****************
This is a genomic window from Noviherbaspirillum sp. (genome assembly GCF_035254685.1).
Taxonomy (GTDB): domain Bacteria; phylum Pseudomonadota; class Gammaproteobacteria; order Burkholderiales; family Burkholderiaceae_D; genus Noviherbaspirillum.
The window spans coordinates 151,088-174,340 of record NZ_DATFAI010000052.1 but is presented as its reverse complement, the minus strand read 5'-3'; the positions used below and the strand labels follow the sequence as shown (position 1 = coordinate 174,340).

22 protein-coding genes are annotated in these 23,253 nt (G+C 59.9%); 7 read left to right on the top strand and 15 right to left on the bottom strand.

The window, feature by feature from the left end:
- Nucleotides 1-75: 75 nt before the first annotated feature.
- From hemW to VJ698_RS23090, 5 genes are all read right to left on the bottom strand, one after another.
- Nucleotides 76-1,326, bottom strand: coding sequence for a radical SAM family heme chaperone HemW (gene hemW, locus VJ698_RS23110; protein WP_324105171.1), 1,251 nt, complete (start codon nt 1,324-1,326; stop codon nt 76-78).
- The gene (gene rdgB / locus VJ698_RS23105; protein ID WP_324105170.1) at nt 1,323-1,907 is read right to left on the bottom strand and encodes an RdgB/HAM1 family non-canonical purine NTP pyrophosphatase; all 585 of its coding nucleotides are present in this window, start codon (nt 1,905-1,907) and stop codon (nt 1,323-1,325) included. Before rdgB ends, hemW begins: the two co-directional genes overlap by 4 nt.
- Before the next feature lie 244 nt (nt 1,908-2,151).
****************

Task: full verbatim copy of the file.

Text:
This is a genomic window from Noviherbaspirillum sp. (genome assembly GCF_035254685.1).
Taxonomy (GTDB): domain Bacteria; phylum Pseudomonadota; class Gammaproteobacteria; order Burkholderiales; family Burkholderiaceae_D; genus Noviherbaspirillum.
The window spans coordinates 151,088-174,340 of record NZ_DATFAI010000052.1 but is presented as its reverse complement, the minus strand read 5'-3'; the positions used below and the strand labels follow the sequence as shown (position 1 = coordinate 174,340).

22 protein-coding genes are annotated in these 23,253 nt (G+C 59.9%); 7 read left to right on the top strand and 15 right to left on the bottom strand.

The window, feature by feature from the left end:
- Nucleotides 1-75: 75 nt before the first annotated feature.
- From hemW to VJ698_RS23090, 5 genes are all read right to left on the bottom strand, one after another.
- Nucleotides 76-1,326, bottom strand: coding sequence for a radical SAM family heme chaperone HemW (gene hemW, locus VJ698_RS23110; protein WP_324105171.1), 1,251 nt, complete (start codon nt 1,324-1,326; stop codon nt 76-78).
- The gene (gene rdgB / locus VJ698_RS23105; protein ID WP_324105170.1) at nt 1,323-1,907 is read right to left on the bottom strand and encodes an RdgB/HAM1 family non-canonical purine NTP pyrophosphatase; all 585 of its coding nucleotides are present in this window, start codon (nt 1,905-1,907) and stop codon (nt 1,323-1,325) included. Before rdgB ends, hemW begins: the two co-directional genes overlap by 4 nt.
- Before the next feature lie 244 nt (nt 1,908-2,151).